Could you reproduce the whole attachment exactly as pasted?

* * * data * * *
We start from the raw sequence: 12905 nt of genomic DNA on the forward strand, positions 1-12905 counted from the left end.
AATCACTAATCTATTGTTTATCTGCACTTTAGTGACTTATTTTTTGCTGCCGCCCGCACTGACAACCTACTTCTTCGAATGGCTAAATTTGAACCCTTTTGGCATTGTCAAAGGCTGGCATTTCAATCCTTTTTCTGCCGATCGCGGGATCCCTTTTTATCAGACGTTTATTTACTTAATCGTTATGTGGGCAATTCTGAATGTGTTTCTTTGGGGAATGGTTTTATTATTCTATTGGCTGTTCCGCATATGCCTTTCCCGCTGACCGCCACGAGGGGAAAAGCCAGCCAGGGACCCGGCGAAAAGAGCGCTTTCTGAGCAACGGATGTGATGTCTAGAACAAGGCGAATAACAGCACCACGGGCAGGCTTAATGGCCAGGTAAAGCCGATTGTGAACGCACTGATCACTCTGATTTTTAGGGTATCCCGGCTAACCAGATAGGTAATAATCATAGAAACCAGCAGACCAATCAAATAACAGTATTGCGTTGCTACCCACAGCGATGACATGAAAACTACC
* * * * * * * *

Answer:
We start from the raw sequence: 12905 nt of genomic DNA on the forward strand, positions 1-12905 counted from the left end.
AATCACTAATCTATTGTTTATCTGCACTTTAGTGACTTATTTTTTGCTGCCGCCCGCACTGACAACCTACTTCTTCGAATGGCTAAATTTGAACCCTTTTGGCATTGTCAAAGGCTGGCATTTCAATCCTTTTTCTGCCGATCGCGGGATCCCTTTTTATCAGACGTTTATTTACTTAATCGTTATGTGGGCAATTCTGAATGTGTTTCTTTGGGGAATGGTTTTATTATTCTATTGGCTGTTCCGCATATGCCTTTCCCGCTGACCGCCACGAGGGGAAAAGCCAGCCAGGGACCCGGCGAAAAGAGCGCTTTCTGAGCAACGGATGTGATGTCTAGAACAAGGCGAATAACAGCACCACGGGCAGGCTTAATGGCCAGGTAAAGCCGATTGTGAACGCACTGATCACTCTGATTTTTAGGGTATCCCGGCTAACCAGATAGGTAATAATCATAGAAACCAGCAGACCAATCAAATAACAGTATTGCGTTGCTACCCACAGCGATGACATGAAAACTACC